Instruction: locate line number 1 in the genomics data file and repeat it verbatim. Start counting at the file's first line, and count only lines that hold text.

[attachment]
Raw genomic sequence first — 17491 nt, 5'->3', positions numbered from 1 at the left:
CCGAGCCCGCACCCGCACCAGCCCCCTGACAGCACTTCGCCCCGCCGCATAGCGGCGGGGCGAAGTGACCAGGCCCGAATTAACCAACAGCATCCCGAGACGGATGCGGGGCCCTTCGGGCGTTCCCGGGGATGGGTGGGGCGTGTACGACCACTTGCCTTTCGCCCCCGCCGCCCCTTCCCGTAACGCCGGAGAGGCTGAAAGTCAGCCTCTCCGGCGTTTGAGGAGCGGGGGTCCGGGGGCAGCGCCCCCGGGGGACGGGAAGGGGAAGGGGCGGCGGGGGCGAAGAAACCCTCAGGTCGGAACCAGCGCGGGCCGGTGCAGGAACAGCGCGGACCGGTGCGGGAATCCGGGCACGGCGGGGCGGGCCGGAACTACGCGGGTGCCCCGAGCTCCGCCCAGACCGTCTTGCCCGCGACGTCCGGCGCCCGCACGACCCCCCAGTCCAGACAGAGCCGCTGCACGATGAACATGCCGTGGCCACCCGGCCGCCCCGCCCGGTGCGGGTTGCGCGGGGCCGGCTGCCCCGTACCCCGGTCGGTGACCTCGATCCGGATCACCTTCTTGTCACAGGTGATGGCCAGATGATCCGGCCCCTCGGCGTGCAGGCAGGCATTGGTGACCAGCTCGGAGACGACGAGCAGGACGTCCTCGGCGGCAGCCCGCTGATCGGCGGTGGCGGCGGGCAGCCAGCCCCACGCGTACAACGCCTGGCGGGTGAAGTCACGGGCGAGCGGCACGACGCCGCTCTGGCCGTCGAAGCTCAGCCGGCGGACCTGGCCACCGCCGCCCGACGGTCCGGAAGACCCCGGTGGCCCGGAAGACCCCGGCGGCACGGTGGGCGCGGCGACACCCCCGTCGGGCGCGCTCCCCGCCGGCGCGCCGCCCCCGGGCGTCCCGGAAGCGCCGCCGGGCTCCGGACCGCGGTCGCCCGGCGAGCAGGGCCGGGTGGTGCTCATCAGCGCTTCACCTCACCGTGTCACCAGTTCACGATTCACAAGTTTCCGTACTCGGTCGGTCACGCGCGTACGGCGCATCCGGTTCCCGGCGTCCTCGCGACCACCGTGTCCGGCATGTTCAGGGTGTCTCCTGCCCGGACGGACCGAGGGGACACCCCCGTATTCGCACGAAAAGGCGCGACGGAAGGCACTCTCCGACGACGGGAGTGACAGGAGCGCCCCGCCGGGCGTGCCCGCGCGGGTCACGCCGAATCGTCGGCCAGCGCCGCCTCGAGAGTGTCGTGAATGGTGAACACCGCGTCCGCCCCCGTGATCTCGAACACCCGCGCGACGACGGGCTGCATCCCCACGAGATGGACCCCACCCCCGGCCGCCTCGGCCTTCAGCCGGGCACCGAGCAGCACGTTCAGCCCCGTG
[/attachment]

Raw genomic sequence first — 17491 nt, 5'->3', positions numbered from 1 at the left: